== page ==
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Discussion in 'Basses [BG]' started by gary mitchell, Feb 13, 2019.
vintage this , and vintage that, is vintage better are, does it means just old crap.
Holy grammar batman. Could you re write the post in a way that makes sense? (perhaps some punctuation)
I guess if its over 25 yrs or so, its technically vintage. As for is it good or better than something made today? You can only really judge it on a case by case basis. Some cases yes, some cases no, some the jury is still out. Sometimes its just different and will depend on the tastes of the person asking the question.
I’m going to re-read the original post in 40 years to see if it’s still crap.
Nope. If it isn't older than me it isn't vintage. Newer than that its just used.
FedEx defines a vintage instrument as being over 20 years old (where they cap the insurance value at $1000).
Funny how my ‘97 Fender CIJ ‘51 Reissue is considered vintage.
Both bitter and poorly written. A win for everyone.
If it's older than me? If it's got pick ups in it, it's verging on an antique. And, it would be so rare, I couldn't afford it anyway - even if it wasn't left handed...
Personally, I kinda like "vintage" instruments. And, no, it isn't because I think they're "Better" than new ones; a lot of the ones I have probably aren't - assuming you could get a new one. And, for a bunch of mine? You can't. For instance:
My 1963 ODE Model 3 banjo. Collectors call these "Boulder ODEs", because they were made by a husband & wife in a back-to-nature, mountain commune near Boulder, Colorado. Hand cast aluminum body/tone ring, and unusual in that they used Grover guitar tuners, rather than the usual (and fussy) banjo tuners. The husband & wife still make banjos - under the name OME - but not aluminum bodied ones. Is my "vintage" ODE better than a new OME? In a word - NO. But, it is a very good one; it's old and kinda cool; and has an interesting history. And, long scale, left handed 5-string banjo's are hard to find...
My 1987 Rick 330 guitar. 31 years old, so technically it's vintage. Is it better than a new one? No, probably not; but, I doubt that it's any worse, either. But, what it is, is a hollow body 330. Shortly after mine was made, the 330's became semi-hollow - as they still are today. Which one sounds better? That's debatable, but - I prefer the tone I get from mine. If you do, too? Then, it's vintage or nothing...
My 1978 Kramer 450B lumie. Yeah, there are other aluminum-necked basses, but if you want one of these? Then, it's gotta be vintage. And, honestly; I can't really imagine that anybody today could build one of these any better than this. Well, maybe if they managed to fix the insane neck dive...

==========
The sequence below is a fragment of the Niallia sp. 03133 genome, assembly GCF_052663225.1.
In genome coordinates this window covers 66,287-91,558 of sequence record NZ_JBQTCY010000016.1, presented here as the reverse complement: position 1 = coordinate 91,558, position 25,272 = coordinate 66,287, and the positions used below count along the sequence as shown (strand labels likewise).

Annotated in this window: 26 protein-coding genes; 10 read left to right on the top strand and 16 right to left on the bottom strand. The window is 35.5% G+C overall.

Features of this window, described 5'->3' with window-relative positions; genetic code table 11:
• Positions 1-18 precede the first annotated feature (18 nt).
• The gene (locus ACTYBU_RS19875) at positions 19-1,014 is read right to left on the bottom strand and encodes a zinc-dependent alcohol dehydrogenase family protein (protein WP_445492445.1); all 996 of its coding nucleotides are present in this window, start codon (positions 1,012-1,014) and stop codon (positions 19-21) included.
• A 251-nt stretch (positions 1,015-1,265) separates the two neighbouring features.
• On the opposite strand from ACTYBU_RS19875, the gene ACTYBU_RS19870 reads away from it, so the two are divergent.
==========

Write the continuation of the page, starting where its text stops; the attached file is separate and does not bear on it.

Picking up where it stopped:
My 1994 Gretsch Broadkaster wasn't vintage when I bought it - but this year it is. Is it better than a new Gretsch? I'd have to say - probably not. It's what's known as a "Pre-Fender" Gretsch (after the family got the company back from Baldwin, and before their partnership with Fender). While they're more desirable to collectors, Pre-Fender Gretsches do have.. flaws... that the newer ones don't. Would I rather have a new one? Yeah, I would. If Gretsch still made Broadkaster basses - which they don't; and, if they made lefties - which they don't. I have this one, and live with it's foibles, because it's the only left handed Gretsch bass I've ever seen - that wasn't a conversion, or a stupidly high $$ custom from the '50s...
So, in my case, I have these - and several more - "vintage" instruments for several reasons. But, not because I think that "vintage" = "Better". I either just like them; I just can't get a new one; or, it's because it's a vintage one - or nothing...
The term Vintage requires a year to qualify it, ie; vintage 1936. Vintage without a date means nada.
My avatar bass is circa 1937. If an old instrument carries its years well then it's "vintage." Otherwise, it's just "fermented."
Punctuation is your friend. The last part of your post "is vintage better are does it means just old crap" makes no sense.
If you don't like vintage or think it's crap, don't buy it.
What’s the difference between a rabbit?
Not sure why but I checked out the OP’s profile and he has this info posted there, so I thought I’d share:
“I have loved music since I was a kid, learn to play by ear listening to 45 RPM records. And if I miss spelled words use the wrong words please for give me. I was born with add and I have a severe Phonics problem, I was diagnose with not being able to hear certain vowels sounds in words, which causes me not to be able to spell well and when to use certain words in a sentence, like are ,or and such. thank God the college I went to helped me. But I have been made fun of most all my life, i left the Telecaster forum because all the smart remarks I got. But by the grace of God it does not effect my music. 30 some years playing in church, Christian Rock and metal bands, and even a couple of blues and country bands, my favorite would be Blues and contemporary worship”.
This fire ant-style onslaught of hilarious, smart-alecky comments due to one person's poor grammar is one of the many things I love about TalkBass.
One commonly accepted definition of vintage is “of old, recognized, and enduring interest, importance, or quality : classic”
That made me laugh hard enough to startle my dog!
It can be pretty damn amusing!
That's easy, "Neither leg are both the same."
Vintage is vintage. Doesn’t make it good or bad.